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Infrastructure resources are the subject of many contentious public policy debates, including what to do about crumbling roads and bridges, whether and how to protect our natural environment, energy policy, even patent law reform, universal health care, network neutrality regulation and the future of the Internet. Each of these involves a battle to control infrastructure resources, to establish the terms and conditions under which the public receives access, and to determine how the infrastructure and various dependent systems evolve over time. Infrastructure: The Social Value of Shared Resourcesdevotes much needed attention to understanding how society benefits from infrastructure resources and how management decisions affect a wide variety of interests. The book linksinfrastructure, a particular set of resources defined in terms of the manner in which they create value, withcommons, a resource management principle by which a resource is shared within a community. The infrastructure commons ideas have broad implications for scholarship and public policy across many fields ranging from traditional infrastructure like roads to environmental economics to intellectual property to Internet policy. Economics has become the methodology of choice for many scholars and policymakers in these areas. The book offers a rigorous economic challenge to the prevailing wisdom, which focuses primarily on problems associated with ensuring adequate supply. The author explores a set of questions that, once asked, seem obvious: what drives the demand side of the equation, and how should demand-side drivers affect public policy? Demand for infrastructure resources involves a range of important considerations that bear on the optimal design of a regime for infrastructure management. The book identifies resource valuation and attendant management problems that recur across many different fields and many different resource types, and it develops a functional economic approach to understanding and analyzing these problems and potential solutions.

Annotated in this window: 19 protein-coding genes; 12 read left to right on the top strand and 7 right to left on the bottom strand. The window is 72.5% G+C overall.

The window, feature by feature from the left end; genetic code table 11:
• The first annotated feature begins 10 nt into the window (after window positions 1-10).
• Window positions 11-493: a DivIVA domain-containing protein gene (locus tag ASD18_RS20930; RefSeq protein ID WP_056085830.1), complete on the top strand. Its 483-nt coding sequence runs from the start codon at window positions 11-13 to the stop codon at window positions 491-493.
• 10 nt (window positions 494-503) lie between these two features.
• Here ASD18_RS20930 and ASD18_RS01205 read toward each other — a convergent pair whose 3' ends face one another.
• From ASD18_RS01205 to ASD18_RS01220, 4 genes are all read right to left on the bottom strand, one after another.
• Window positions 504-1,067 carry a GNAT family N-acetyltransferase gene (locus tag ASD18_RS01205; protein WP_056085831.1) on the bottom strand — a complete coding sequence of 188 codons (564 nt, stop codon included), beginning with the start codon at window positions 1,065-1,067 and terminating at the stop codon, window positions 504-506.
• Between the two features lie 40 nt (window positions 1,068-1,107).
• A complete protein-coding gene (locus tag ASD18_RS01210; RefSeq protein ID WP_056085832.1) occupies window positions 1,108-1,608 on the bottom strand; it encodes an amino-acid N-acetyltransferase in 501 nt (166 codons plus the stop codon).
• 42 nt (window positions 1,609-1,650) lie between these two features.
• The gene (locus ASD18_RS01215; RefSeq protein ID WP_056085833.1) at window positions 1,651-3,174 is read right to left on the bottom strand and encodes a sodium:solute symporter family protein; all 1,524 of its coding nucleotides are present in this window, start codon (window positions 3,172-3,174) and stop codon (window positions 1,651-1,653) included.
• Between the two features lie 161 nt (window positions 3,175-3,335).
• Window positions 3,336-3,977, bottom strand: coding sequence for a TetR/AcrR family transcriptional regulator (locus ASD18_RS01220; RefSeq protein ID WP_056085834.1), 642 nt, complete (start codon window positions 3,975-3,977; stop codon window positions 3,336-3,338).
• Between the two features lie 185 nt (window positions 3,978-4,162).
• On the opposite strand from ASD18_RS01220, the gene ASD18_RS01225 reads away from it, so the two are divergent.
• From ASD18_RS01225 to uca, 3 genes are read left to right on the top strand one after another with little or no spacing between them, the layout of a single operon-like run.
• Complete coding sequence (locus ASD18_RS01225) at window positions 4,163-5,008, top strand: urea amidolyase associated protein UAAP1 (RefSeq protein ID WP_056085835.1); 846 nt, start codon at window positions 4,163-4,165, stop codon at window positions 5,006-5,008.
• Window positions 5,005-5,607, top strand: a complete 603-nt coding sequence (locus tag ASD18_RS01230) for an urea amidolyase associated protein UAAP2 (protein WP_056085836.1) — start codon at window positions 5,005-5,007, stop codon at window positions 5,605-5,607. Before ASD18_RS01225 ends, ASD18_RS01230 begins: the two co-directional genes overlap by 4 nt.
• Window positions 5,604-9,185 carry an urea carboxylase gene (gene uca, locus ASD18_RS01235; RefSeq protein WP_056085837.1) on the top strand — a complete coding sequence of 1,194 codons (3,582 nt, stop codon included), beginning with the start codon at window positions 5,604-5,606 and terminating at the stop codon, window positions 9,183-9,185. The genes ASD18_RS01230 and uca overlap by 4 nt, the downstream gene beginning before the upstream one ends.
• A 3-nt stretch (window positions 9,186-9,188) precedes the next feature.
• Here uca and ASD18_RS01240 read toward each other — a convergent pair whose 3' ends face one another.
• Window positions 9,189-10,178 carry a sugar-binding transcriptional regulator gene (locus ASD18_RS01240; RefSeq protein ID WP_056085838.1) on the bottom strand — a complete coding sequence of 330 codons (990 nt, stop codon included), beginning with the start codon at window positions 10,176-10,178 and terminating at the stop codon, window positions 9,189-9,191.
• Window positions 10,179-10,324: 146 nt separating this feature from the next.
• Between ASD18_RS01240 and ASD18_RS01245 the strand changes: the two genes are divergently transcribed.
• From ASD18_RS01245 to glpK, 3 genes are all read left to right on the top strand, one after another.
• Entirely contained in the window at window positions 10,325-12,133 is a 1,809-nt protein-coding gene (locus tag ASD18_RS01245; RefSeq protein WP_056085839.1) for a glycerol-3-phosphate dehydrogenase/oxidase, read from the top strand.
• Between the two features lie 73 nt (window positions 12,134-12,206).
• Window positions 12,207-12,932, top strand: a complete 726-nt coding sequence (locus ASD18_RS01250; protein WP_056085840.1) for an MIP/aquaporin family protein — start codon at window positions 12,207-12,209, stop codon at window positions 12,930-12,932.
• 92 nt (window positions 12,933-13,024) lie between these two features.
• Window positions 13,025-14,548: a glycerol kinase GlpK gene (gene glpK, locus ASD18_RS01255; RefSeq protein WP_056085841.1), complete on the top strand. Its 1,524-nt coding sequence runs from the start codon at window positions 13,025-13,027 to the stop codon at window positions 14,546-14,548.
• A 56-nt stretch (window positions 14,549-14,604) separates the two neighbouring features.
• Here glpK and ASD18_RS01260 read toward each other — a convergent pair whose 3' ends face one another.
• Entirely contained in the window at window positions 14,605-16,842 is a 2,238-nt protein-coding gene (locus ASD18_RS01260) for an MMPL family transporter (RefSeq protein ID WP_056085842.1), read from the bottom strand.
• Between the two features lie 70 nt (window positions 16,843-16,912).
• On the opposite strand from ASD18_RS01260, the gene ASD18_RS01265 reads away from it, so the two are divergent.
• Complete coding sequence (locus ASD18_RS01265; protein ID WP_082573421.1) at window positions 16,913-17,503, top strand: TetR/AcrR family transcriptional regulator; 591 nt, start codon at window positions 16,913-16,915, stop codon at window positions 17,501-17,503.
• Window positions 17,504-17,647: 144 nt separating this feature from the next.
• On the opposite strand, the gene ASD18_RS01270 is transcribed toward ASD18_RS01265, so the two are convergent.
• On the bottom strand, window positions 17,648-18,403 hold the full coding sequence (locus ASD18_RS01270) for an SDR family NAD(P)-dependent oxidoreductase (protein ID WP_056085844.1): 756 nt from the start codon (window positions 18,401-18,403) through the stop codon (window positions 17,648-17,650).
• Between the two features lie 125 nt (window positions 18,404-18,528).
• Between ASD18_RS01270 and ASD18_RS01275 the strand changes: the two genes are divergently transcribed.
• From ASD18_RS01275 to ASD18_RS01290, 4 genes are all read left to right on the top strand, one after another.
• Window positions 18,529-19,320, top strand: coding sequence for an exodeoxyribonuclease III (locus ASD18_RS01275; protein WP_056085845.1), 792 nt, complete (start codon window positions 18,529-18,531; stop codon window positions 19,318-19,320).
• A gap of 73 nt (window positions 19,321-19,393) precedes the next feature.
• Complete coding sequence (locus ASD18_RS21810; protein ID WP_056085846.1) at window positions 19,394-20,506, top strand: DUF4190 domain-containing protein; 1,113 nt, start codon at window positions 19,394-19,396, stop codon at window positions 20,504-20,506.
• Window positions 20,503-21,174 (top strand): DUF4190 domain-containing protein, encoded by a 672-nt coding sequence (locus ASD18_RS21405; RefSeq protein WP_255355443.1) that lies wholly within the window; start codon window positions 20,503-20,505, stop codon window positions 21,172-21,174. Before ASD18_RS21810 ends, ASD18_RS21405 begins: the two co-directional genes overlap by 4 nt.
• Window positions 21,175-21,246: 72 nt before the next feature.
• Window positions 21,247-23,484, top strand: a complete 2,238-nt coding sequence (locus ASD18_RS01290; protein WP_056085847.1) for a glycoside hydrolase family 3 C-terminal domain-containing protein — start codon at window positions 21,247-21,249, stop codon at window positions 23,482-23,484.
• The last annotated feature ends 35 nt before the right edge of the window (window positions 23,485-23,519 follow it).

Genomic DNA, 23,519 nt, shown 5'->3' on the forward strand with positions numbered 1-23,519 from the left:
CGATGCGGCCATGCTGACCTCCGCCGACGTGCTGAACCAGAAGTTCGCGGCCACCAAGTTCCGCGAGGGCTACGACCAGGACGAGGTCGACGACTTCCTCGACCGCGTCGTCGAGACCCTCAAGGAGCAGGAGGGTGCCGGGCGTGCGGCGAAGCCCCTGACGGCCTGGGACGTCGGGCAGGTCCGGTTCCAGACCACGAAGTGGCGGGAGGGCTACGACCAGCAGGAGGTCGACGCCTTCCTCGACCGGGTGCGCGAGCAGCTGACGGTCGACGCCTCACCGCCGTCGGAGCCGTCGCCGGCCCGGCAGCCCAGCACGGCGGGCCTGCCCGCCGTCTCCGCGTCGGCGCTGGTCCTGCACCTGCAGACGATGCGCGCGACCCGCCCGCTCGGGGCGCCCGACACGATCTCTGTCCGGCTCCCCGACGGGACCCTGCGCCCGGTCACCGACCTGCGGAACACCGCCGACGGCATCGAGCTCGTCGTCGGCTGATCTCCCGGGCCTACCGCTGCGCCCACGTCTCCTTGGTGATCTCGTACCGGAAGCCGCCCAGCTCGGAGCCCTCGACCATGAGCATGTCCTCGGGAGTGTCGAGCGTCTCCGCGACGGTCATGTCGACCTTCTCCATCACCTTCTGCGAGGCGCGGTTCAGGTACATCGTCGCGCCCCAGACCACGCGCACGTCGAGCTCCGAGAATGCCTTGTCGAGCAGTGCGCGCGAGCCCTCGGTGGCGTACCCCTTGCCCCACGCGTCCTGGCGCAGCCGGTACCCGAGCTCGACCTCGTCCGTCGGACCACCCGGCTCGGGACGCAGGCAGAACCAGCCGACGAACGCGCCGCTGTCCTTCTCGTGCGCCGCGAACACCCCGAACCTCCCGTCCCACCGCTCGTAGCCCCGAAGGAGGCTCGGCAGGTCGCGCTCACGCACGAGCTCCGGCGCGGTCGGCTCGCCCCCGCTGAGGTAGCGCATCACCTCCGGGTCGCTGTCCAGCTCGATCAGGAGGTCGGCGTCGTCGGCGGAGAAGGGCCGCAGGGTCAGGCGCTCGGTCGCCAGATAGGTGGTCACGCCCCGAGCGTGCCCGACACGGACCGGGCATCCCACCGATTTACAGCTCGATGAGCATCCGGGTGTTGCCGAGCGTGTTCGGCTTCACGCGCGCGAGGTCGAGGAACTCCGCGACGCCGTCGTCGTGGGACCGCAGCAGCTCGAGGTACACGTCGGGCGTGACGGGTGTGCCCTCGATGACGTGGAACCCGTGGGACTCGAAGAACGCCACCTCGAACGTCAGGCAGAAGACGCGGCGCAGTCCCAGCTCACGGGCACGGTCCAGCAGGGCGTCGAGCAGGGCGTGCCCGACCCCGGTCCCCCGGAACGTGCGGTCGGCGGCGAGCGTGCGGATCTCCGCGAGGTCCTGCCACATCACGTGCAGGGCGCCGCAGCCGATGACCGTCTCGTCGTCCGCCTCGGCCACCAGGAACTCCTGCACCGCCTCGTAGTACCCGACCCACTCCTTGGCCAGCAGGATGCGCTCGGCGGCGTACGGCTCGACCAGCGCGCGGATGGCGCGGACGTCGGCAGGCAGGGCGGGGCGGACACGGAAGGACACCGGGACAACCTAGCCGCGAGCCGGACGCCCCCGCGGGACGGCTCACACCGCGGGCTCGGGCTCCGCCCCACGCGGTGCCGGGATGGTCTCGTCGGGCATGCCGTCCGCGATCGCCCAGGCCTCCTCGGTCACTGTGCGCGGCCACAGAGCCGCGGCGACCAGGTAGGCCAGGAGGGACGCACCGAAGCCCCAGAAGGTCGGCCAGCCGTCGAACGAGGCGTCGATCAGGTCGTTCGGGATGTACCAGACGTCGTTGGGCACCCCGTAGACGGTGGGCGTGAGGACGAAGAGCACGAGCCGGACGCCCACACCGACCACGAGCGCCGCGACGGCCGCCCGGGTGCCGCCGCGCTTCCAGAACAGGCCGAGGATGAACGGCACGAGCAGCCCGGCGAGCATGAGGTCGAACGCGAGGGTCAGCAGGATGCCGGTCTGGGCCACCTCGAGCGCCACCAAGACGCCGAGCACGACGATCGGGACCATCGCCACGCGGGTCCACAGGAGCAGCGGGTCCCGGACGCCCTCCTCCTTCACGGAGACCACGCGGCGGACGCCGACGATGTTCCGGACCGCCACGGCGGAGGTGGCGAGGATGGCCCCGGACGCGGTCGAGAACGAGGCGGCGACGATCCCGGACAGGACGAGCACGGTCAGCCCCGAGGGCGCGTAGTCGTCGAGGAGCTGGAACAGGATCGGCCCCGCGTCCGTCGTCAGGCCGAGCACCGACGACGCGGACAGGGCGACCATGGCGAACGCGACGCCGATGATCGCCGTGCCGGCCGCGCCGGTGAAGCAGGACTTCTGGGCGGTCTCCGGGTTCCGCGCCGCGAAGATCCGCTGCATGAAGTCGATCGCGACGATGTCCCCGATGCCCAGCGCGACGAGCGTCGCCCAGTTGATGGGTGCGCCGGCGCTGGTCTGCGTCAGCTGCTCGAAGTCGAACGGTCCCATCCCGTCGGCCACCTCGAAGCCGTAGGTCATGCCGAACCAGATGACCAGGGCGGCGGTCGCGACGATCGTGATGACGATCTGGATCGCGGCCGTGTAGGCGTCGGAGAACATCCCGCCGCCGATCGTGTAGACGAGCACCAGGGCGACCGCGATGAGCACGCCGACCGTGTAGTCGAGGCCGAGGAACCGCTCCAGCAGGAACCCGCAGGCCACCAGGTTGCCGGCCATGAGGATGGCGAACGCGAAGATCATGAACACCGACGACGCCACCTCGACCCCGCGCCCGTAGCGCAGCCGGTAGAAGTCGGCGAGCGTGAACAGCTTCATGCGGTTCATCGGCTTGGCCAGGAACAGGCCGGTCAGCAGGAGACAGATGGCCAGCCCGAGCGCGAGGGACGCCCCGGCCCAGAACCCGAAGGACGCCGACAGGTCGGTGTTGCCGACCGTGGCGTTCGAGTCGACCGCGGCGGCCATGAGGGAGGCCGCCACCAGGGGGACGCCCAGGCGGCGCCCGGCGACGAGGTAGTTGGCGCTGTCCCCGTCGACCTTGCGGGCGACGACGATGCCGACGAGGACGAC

Brett M. Frischmann is Professor of Law at the Benjamin N. Cardozo School of Law, Yeshiva University, where he teaches intellectual property and internet law. After clerking for the Honorable Fred I. Parker of the U.S. Court of Appeals for the Second Circuit and practicing at Wilmer, Cutler & Pickering in Washington, DC, he joined the Loyola University, Chicago law faculty in 2002. He has held visiting appointments at Cornell, Fordham, and Syracuse. He is a co-author of one of the leading internet law casebooks entitled: Cyberlaw: Problems of Policy and Jurisprudence in the Information Age, 4th Edition, along with Patricia L. Bellia, Paul Schiff Berman, and David G. Post. Professor Frischmann has written articles for the Columbia Law Review, Cornell Law Review, University of Chicago Law Review, Review of Law and Economics, and many other leading journals.
Table of Contents
Part I: Foundations
Chapter One: Defining Infrastructure and Commons Management
Chapter Two: Overview of Infrastructure Economics
Chapter Three: Microeconomic Building Blocks
Part II: A Demand Side Theory of Infrastructure and Commons Management
Chapter Four: Infrastructural Resources
Chapter Five: Managing Infrastructure as Commons
Part III: Complications
Chapter Six: Infrastructure Pricing
Chapter Seven: Congestion
Chapter Eight: Supply Side Incentives
Part IV: Traditional Infrastructure
Chapter Nine: Transportation Infrastructure-Roads
Chapter Ten: Communications Infrastructure-Telecommunications
Part V: Nontraditional Infrastructure
Chapter Eleven: Environmental Infrastructure
Chapter Twelve: Intellectual Infrastructure
Part VI: Modern Debates
Chapter Thirteen: Network Neutrality
Chapter Fourteen: Application to Other Modern Debates